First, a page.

The underlying message of A Dark Quiet Death centres around a beautifully morbid, and yet wholly relatable story of creativity, the difficulties that come with it, and how people change with success.
On success, the easy version of the story would be to show Johnson’s Doc as the bad guy who sells out, but instead, an important part of the story is that Doc never truly sells out as a person. It’s more like him losing his way creatively. He doesn’t become arrogant or self-obsessed, and is never really in the wrong, he explains to Bean that it’s just as much his game as it is hers, and him wanting the franchise to adapt and evolve isn’t a bad thing.
On the other side of that coin Bean loses her game but never her vision, the sequel to her game evolved into a generic action-filled game and ultimately was everything that she and Doc created the original game to oppose. She also loses her relationship with Doc. And that is where the magic of A Dark Quiet Death really comes through, it’s not black and white, and in the creative process, there is usually shades of grey. Neither is wholly wrong, but neither is fully right (something which is helped significantly by jumping between years and just seeing small parts of their story, so neither becomes the villain).
The episode comes to a head with a notion of what can be classed as a success. Doc who embraces the franchise losing its original message and thus enables the series to become a huge game and movie enterprise, eventually realises that this “success” wasn’t worth giving up what the game’s original message was, and his relationship with Bean. He says he is done, and it becomes clear how much the compromise has broken him as a person. It’s a sombre and sad episode that feels all too real to anyone that has tried to create something and had to compromise to get it finished.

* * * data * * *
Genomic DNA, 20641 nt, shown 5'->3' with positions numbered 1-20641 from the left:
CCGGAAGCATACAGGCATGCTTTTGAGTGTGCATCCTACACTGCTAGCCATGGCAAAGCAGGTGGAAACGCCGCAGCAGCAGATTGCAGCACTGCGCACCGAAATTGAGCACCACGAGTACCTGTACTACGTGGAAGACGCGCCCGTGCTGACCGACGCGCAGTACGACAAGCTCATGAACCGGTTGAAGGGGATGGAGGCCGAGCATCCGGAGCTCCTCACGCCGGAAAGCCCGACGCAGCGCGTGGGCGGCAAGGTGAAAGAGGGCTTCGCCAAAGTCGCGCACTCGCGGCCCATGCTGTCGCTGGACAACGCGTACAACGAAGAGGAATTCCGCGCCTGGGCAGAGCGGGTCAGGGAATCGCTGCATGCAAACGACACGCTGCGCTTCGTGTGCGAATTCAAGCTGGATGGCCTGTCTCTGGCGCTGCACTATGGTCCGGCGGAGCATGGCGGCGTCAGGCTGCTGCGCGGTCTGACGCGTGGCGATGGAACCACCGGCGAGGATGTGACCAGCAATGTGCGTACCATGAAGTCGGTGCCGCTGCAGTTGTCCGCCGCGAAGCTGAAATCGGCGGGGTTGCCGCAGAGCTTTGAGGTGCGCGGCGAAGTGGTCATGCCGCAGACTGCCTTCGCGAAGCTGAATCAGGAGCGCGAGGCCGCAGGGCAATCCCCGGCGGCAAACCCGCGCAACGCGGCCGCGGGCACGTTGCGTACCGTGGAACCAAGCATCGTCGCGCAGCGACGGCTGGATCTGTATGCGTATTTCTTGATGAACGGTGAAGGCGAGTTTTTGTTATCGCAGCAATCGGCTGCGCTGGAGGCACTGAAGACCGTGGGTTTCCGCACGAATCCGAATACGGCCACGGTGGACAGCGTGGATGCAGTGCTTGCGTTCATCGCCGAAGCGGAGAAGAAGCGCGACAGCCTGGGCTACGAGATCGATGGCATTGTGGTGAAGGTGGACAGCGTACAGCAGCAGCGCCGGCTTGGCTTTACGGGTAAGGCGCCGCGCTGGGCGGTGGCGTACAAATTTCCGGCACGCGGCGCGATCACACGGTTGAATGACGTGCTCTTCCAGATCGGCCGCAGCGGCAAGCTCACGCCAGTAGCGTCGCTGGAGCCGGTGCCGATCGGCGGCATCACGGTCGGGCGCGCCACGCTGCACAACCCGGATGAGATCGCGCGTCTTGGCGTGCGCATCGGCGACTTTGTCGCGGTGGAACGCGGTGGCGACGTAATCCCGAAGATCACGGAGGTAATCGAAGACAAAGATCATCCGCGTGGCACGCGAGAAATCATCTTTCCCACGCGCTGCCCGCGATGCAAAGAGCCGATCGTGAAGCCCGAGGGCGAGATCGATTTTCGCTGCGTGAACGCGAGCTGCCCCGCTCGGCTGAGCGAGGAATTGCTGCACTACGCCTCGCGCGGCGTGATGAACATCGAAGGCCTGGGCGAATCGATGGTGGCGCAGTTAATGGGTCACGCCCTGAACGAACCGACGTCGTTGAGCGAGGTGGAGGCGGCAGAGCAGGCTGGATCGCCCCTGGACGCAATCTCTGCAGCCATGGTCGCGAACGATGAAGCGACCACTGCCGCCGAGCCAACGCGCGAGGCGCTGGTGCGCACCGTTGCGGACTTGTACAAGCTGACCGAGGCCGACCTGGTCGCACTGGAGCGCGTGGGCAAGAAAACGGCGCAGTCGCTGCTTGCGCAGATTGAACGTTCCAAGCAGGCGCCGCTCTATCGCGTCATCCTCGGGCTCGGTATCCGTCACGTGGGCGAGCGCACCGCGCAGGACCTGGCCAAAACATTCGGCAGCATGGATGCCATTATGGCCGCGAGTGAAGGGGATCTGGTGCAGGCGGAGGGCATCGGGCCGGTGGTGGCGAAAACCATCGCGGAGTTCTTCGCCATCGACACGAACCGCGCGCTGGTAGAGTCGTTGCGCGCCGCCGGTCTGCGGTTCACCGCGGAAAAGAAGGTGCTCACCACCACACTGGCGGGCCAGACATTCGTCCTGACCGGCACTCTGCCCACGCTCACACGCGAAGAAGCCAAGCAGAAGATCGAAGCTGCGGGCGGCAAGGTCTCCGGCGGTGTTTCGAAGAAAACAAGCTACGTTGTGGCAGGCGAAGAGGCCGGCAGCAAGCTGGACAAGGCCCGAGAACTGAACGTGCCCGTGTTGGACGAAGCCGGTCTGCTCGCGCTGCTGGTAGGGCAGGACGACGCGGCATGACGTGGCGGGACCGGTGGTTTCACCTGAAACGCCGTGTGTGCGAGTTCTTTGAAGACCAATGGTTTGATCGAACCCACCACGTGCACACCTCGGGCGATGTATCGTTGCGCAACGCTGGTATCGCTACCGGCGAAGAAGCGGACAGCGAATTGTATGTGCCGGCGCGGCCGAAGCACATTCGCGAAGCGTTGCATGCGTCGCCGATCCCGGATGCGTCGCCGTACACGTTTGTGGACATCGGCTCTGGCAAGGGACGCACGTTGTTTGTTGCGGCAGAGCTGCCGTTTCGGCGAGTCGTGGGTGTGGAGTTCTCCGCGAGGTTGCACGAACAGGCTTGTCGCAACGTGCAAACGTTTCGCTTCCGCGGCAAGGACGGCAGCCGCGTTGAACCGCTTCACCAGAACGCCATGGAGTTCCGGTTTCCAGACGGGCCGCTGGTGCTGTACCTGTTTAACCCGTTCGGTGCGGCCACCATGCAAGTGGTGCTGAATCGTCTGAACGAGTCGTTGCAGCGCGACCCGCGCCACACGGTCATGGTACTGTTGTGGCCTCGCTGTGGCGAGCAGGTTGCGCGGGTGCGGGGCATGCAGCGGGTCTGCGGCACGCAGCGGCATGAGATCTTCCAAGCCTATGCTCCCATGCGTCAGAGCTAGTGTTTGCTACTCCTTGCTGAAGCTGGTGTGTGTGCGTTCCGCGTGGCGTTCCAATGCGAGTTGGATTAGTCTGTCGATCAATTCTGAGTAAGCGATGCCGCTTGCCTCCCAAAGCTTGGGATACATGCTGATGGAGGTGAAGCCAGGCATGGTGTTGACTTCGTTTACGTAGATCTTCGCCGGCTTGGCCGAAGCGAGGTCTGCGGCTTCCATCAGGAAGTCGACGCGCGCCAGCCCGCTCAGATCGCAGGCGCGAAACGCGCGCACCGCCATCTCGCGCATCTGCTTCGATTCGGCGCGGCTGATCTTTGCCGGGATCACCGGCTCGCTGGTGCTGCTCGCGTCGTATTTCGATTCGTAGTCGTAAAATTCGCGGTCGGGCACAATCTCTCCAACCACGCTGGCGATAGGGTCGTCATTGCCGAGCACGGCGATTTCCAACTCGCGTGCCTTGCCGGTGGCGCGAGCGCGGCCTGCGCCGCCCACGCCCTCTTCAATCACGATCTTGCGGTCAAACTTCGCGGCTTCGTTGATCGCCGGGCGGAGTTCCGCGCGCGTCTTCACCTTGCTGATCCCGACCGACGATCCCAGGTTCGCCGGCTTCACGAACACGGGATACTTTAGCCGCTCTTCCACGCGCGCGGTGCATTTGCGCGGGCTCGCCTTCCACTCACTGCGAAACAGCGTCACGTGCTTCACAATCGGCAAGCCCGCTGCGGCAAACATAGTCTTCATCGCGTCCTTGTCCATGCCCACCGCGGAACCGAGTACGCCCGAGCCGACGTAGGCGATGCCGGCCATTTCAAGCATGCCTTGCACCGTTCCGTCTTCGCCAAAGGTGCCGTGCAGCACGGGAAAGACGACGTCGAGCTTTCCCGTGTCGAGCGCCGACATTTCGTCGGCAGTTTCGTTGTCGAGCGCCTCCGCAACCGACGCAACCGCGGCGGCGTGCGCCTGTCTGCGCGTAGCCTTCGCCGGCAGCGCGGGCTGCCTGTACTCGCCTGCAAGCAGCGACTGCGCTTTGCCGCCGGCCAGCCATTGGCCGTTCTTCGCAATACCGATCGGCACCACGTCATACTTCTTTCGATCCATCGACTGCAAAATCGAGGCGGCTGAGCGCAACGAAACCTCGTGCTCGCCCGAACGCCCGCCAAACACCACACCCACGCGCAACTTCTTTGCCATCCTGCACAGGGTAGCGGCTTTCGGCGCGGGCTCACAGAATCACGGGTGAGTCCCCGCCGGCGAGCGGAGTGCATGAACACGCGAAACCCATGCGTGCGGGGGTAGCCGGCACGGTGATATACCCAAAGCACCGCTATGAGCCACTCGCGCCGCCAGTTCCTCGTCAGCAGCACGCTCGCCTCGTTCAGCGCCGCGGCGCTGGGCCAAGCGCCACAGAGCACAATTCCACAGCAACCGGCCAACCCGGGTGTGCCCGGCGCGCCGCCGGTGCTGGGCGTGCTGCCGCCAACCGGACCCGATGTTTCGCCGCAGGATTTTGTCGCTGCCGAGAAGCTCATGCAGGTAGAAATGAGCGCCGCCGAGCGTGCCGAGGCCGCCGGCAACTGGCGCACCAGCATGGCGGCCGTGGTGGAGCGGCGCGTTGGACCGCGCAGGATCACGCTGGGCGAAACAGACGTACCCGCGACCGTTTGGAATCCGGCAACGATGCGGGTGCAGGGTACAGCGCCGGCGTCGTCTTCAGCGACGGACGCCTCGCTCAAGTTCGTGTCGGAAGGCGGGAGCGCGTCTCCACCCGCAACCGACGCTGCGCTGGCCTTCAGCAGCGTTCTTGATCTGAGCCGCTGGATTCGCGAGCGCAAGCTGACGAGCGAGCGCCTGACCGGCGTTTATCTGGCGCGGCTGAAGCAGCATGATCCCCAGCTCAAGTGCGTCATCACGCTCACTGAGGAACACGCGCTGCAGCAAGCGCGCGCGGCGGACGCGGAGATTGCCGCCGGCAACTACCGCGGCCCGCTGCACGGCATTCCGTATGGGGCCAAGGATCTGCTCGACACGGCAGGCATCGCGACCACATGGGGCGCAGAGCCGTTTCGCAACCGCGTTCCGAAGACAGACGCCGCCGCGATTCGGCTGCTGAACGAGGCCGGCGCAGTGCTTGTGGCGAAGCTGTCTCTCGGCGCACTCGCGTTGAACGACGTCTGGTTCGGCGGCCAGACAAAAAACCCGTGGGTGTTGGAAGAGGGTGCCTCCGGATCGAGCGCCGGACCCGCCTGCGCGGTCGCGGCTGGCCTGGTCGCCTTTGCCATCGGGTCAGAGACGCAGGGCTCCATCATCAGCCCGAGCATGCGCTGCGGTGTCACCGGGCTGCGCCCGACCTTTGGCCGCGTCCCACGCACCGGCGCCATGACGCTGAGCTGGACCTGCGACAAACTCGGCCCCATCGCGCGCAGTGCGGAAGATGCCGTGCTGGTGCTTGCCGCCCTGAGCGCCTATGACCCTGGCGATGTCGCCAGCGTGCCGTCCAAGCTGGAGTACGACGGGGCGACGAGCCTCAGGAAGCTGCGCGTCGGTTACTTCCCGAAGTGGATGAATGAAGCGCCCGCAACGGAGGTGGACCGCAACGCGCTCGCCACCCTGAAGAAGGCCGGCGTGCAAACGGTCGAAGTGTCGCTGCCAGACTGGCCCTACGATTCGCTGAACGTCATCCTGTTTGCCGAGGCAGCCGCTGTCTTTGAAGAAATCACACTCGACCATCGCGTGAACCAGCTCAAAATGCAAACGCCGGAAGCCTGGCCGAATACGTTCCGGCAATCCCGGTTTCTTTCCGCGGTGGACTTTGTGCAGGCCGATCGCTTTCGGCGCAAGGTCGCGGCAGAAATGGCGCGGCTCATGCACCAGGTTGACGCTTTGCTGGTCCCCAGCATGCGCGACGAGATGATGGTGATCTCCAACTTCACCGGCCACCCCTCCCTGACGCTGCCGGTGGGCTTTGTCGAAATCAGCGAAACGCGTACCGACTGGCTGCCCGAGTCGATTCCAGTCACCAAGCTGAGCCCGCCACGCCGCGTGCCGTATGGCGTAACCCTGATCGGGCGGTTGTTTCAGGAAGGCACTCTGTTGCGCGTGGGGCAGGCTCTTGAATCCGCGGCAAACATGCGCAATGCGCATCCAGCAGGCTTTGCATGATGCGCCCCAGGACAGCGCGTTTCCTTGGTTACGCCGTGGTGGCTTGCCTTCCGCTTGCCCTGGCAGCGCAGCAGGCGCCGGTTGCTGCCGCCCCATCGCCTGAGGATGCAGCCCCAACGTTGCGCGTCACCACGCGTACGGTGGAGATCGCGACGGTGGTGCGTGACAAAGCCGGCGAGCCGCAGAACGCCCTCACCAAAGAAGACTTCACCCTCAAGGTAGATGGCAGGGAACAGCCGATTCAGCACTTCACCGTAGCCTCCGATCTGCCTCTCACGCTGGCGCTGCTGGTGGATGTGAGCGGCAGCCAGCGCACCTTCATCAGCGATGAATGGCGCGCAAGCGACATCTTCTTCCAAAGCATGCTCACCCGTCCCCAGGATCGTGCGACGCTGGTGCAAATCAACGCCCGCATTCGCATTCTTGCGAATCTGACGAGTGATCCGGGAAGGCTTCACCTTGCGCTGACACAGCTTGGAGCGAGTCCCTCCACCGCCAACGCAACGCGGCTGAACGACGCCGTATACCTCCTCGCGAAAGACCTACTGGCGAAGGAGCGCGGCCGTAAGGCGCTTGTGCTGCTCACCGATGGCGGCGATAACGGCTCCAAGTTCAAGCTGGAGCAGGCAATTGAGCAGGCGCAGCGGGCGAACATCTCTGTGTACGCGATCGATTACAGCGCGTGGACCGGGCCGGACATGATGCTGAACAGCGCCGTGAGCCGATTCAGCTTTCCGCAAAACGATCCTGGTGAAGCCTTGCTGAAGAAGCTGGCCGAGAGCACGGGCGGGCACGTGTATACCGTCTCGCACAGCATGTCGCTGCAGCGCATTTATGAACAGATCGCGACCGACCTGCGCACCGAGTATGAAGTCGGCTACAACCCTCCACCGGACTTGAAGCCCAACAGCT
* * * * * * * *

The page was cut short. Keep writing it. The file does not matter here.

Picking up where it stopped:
The end of the episode is where the message is really hit home. The final symbolic scene with Doc and Bean together in the store where they first met (and even got the nicknames Doc and Bean) is filled with the emotion of everything the two have lost, and everything they could have had. As a viewer you want the two to kiss, apologise for what happened, and end on a happy note. There is even a moment where you consider Bean mentioning she has children could be a joke and part of her dark sense of humour to throw Doc off, and at the last moment she’ll tell him she’s kidding and ask if he wants to go make a new game.
But that wouldn’t work for the story the episode tells. Doc and Bean fell out over losing the message of their game, which was meant to symbolise the inevitability and darkness of real life, and in real life people break-up, they fall out, and they move on to make new lives. And so if the episode pivoted at the last moment, it would certainly make for a happier episode of tv, but a much less impactful and memorable one.
All in all the entire show is great, funny, and walks a thin line between topical, relatable, and outright silly, but Mythic Quest’s A Dark Quiet Death is an unsettlingly relatable love letter to artistic vision, creativity, and the loss of it. In one thirty-minute episode the level of development on Doc and Bean, and how much the episode makes the audience care about them, their work, and their relationship is a masterclass.
As if the episode wasn’t enough, the icing on the cake to a truly amazing standalone episode of television is that if you go to darkquietdeath.com you can actually play A Dark Quiet Death, Doc and Bean’s original game that started it all.